The following description will discuss the food composition of the present invention with reference to examples thereof. It is a matter of course that the present invention is not limited to these examples only.
According to the following method, there were measured variations of the amount of a putrefactive product in fecal matter by the administration of lactosucrose of the present invention.
(1) Matter to be Tested
As raw materials, sucrose and lactose were mixed to prepare a mixture, on which S-fructofranosidase was acted. Through respective steps of decoloration, desalinization, filtration and drying, there was prepared a powder preparation containing 59.0% by weight of lactosucrose (hereinafter referred to as LS55P) . The LS55P contained 59.0% by weight of lactosucrose, 22.7% by weight of lactose, 8.4% by weight of sucrose, 1.6% by weight of fructose, 0.8% by weight of glucose, 6.8% by weight of other sugar, and 0.8% by weight of water.
(2) Persons to be Tested
As persons to be tested, there were designated 13 chronically constipated long-stay patients of 55 years and over who had basal diseases such as cerebral infarction, diabetes mellitus and the like. Eleven patients out of these 13 patients had been addicted to the use of a laxative before the test started. During the test period, the dosages of such a laxative were minimized in order to make the physiological operations of these patients highly precise.
(3) Intake of the Matter to be Tested
The test period extended over four consecutive weeks. The first one week served as a control period during which the matter to be tested was not taken, and the three weeks subsequent to the control period, served as an intake period during which the matter to be tested was taken. The daily dosage of the LS55P was set to 0.32 g/kg B.W. Throughout the intake period, the matter to be tested, to be daily taken was divided into two equal portions, which were taken, as dissolved in about 100 ml of city water, at 10 am and 3 pm, respectively, by each person to be tested.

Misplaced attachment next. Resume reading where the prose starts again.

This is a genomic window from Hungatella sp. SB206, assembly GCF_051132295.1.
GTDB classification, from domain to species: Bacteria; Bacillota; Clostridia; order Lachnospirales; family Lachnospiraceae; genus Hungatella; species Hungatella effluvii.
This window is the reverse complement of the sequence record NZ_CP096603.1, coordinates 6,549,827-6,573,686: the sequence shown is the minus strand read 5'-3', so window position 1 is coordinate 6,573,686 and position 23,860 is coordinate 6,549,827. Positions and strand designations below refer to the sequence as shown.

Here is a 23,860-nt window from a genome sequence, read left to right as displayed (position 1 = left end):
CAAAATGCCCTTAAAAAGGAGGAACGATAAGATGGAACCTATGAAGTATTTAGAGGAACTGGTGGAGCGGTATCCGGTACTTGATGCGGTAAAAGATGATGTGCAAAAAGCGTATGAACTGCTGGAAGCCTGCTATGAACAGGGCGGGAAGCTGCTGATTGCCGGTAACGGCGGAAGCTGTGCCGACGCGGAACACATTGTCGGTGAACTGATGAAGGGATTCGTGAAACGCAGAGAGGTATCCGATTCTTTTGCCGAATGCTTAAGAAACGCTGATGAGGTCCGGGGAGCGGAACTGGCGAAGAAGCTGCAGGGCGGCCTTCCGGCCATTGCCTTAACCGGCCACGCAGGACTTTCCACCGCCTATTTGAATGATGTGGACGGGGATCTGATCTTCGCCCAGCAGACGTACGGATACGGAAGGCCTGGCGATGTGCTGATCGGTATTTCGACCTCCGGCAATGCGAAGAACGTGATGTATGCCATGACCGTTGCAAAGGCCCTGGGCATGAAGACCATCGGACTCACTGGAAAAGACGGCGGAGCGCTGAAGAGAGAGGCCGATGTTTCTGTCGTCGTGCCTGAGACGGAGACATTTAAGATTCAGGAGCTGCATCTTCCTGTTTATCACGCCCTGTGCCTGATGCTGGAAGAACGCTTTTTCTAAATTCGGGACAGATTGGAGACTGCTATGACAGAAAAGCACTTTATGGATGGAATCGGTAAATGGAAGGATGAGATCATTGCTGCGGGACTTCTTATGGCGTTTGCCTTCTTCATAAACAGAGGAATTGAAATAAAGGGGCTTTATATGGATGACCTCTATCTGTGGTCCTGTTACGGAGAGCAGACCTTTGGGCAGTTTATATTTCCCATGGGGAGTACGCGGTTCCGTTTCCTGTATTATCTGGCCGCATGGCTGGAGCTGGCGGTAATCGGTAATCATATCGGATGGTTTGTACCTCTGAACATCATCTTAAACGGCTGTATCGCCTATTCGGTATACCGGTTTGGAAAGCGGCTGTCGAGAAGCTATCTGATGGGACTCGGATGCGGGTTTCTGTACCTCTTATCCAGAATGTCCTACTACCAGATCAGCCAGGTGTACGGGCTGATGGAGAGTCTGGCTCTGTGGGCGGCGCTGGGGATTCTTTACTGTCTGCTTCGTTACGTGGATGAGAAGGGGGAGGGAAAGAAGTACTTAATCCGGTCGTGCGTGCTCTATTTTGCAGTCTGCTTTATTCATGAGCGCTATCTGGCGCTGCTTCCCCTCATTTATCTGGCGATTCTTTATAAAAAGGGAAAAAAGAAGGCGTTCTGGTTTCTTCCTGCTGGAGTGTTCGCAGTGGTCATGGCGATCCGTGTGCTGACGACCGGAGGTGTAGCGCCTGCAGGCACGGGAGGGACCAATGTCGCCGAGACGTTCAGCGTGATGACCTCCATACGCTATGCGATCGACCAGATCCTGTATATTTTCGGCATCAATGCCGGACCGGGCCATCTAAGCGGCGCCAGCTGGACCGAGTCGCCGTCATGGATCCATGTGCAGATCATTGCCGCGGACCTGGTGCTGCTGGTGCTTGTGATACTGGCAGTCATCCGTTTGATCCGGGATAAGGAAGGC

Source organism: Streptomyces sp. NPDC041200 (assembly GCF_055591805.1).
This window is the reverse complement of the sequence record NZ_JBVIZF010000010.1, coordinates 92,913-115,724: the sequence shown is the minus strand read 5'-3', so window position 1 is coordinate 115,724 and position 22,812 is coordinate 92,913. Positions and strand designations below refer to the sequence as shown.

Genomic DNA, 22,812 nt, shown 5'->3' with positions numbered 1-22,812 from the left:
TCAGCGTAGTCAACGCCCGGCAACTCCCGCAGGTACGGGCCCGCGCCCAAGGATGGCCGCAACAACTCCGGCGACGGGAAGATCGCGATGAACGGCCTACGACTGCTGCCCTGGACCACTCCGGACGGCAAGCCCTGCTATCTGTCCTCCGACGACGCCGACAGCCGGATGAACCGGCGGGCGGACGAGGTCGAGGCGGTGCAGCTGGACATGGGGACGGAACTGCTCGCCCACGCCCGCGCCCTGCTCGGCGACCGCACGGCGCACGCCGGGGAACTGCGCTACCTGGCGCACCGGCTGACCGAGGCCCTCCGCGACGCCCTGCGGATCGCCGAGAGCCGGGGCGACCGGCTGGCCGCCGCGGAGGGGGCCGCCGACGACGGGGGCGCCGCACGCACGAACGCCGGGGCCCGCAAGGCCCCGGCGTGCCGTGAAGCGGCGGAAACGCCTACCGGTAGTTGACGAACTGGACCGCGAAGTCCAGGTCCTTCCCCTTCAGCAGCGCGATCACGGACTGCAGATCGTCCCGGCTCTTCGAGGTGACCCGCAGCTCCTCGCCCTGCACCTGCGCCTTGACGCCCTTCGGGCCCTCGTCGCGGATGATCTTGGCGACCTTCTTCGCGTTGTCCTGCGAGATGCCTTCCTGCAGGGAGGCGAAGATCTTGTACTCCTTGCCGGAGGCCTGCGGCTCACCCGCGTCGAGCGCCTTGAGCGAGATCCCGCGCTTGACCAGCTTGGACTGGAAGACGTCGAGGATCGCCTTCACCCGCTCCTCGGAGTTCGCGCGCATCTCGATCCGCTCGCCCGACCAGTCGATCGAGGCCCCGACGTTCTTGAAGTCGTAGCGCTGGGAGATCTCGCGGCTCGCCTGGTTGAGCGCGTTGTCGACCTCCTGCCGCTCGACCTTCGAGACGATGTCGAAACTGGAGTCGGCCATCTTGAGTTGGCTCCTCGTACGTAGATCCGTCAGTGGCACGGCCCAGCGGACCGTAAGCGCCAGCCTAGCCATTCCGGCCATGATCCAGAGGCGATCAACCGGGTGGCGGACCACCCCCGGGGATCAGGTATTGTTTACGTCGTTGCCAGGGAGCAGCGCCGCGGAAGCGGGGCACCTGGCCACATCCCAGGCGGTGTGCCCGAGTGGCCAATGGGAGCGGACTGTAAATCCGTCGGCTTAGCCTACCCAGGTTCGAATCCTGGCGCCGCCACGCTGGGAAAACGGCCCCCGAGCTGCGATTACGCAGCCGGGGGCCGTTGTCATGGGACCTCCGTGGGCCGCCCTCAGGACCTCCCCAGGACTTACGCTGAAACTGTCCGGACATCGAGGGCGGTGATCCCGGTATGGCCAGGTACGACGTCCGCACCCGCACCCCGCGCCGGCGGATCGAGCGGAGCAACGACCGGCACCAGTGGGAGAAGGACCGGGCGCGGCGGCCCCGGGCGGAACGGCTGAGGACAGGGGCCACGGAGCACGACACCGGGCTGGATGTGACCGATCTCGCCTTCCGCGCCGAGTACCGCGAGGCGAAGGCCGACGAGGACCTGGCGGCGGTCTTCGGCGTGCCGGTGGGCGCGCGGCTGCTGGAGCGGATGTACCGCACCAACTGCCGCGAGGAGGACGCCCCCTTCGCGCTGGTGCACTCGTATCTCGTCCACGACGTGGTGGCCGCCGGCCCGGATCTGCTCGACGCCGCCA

After each evacuation of each person to be tested, the fecal matter and the urine were separated from each other, and all the amount of fecal matter was collected and measured for weight. After fully kneaded and made homogenous, each fecal matter was preserved under conditions of not greater than -30 product therein. Such analysis was conducted for all fecal matter evacuated during the test period.
After the fecal matter and the putrefactive product therein were subjected to variance analysis in a two-way layout, a significant test was conducted on the concentration of the putrefactive product in the fecal matter and the amount of the fecal matter by the Tukey multiple comparison method.
(5) Measuring Method and Results
The putrefactive product in the fecal matter, i.e., p-cresol, 4-ethylphenol, indole and skatole were analyzed according to the following method.
About 2 g of each fecal matter as precisely measured, was put in a 200-ml Kjeldahl flask, and about 10 ml of purified water was added to the flask, which was then fully suspended. A suitable amount of 2N-sodium hydroxide solution was added to each resulting suspension to adjust pH in the range from 8.5 to 9 The solution was then subjected to steam distillation, and about 95 ml of distillate was collected. Purified water was added to this distillate such that the total amount was accurately equal to 100 ml. The distillate was then analyzed for a putrefactive product with the use of gas chromatography mass analyzer (GC-14A gas chromatography interfaced with a GC--MS QP1000EX mass spectrometer manufactured by Shimazu Corporation). The following shows the analyzing conditions:
Column: SHIMAZU HiCAP CBP1-M25-025
Carrier gas: Helium 0.75 kg/cm.sup.2
Inlet port temp.: 250
Column temp.: 50
Ionization method: EI